Devina lies there like a miniature bride in a beautiful white dress, her thin bones swallowed by the folds of the fabric. Her caramel skin is pristine. I barely remember her sitting quietly in the back row of my reading class. Until yesterday she hadn’t returned to my line of sight when I saw her picture on television as part of the nightly death announcements. She was smiling in a prematurely seductive red dress, long black hair swept up prom-style, next to a running text of family members in Guyana who would acutely feel this loss and relatives in Queens whose only connection to her were the bargain Gap clothes they sent in barrels. Had she lived, she would most likely have re-taken that same picture as she grew older, next time against the backdrop of a sunset with a rose in hand. She would have been proud of this photo and placed it on her desk at work, an example of the refreshingly undisguised Guyanese vanity.

I joined the Peace Corps to be part of the solution, to prevent deaths like this from happening, and to connect with a community outside my own. Yet Devina’s presence eluded me, blending in with all of the other faces taking up a seat in my classroom. I grip the wooden box and let the splinters dig through my fingers while the unrelenting raindrops continue their fury around me. Her body is a cold reminder that no matter how much knowledge I pass along, the woman on the corner will still make her cherry juice, the ferry will come and go, and children will inexplicably die long after I’ve left this town.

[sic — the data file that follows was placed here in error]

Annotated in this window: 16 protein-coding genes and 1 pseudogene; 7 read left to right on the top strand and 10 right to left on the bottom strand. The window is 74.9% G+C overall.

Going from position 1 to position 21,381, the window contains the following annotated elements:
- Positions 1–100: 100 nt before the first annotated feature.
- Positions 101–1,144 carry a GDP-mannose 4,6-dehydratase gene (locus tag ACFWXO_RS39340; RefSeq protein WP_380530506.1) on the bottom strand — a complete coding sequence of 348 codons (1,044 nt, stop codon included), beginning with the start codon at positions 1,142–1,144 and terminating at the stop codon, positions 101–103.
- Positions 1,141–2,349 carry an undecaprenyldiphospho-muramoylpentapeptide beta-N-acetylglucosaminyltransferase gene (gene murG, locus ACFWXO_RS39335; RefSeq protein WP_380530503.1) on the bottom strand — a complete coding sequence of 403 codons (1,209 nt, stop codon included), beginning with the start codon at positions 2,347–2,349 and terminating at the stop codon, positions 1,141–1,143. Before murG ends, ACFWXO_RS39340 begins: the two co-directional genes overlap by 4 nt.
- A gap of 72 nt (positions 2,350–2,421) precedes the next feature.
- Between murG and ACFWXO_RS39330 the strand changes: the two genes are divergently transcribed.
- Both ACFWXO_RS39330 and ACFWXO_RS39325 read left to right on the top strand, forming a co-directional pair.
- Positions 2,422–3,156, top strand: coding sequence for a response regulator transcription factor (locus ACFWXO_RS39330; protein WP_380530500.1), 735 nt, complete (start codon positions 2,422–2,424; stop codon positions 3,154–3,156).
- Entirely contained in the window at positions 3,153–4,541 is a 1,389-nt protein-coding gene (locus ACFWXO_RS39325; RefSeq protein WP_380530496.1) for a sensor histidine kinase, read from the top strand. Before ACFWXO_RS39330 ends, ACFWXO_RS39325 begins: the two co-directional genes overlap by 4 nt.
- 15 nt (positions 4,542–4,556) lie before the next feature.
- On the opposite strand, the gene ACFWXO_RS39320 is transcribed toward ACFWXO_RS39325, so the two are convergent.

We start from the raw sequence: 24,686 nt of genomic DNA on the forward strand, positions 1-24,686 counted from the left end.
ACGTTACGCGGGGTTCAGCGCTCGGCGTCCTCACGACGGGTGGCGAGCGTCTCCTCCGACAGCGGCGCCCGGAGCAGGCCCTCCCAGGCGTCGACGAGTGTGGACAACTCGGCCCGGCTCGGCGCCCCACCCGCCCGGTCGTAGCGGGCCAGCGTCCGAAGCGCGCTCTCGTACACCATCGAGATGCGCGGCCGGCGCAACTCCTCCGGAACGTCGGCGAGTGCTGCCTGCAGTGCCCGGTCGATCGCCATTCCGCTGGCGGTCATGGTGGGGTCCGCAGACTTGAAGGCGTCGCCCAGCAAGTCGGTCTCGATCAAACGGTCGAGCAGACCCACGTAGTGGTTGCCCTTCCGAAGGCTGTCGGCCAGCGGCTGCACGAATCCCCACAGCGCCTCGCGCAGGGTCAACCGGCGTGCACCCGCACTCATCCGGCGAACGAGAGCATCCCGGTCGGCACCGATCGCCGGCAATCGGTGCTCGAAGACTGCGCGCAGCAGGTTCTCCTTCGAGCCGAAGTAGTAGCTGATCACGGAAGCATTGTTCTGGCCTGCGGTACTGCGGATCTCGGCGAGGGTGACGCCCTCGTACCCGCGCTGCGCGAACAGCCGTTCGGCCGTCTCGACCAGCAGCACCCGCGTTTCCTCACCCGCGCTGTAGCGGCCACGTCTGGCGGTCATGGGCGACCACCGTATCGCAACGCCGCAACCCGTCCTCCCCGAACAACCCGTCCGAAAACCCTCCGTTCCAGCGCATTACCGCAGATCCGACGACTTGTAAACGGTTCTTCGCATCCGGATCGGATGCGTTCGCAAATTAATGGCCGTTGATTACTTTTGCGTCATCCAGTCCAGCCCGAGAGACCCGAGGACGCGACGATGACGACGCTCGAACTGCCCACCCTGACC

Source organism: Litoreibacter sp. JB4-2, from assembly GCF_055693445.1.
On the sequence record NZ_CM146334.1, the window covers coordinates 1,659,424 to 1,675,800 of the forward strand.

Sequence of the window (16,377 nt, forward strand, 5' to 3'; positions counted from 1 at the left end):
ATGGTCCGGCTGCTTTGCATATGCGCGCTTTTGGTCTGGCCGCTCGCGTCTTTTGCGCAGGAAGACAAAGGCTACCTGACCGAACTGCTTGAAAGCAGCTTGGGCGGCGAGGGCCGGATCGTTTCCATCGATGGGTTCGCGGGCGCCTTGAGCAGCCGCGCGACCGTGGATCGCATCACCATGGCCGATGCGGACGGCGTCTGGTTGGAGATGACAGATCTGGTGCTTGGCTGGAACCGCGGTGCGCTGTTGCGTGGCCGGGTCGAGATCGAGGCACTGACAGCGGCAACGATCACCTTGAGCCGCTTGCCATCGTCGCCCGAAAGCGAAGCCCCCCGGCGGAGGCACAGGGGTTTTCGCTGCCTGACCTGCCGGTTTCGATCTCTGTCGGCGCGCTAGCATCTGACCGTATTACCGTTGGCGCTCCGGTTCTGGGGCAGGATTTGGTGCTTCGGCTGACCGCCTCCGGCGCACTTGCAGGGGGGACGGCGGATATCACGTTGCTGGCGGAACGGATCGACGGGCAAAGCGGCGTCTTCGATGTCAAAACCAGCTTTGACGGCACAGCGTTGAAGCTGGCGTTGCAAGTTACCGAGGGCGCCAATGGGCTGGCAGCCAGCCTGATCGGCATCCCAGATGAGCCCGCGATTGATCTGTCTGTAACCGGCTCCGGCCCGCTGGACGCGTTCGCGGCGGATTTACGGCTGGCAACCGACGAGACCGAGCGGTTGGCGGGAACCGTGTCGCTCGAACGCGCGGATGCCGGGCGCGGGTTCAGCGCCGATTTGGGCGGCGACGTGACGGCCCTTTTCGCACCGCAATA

The air is suddenly still, humid. Devina’s peaceful display enrages me. All this because no one had ever handed her a silly asthma inhaler, I want to scream. I look up and hear silence, notice a calm resignation on the faces surrounding me. Their eyes shift to her as if to say: this is why we are called “Third World” and “developing.” They look at my skin: this is why you are not.

Caught in a post-colonial web of tragic contradictions, the Guyanese are at once formally free from their oppressors yet still bending to those with lighter shades of skin. But I don’t want this attention. I am not one of your captors! I didn’t rip Africans from their homeland to bring them here, like the British. I didn’t ravage Guyana’s land for its precious gold, like the Dutch. Don’t you see? I am one of you. I am a woman. I know how it feels to be treated like second or even third class.

But I would be lying. I am not Guyanese, was not raised in a country that is repeatedly confused with the African nation of Ghana. I may live on only $250 a month, but that will end when I return soon to good hospitals, to orderly lines, to a thriving stock market. I will go back to my all-white hometown of Levittown in Long Island and will again stare when I see the one black man walking its privileged streets.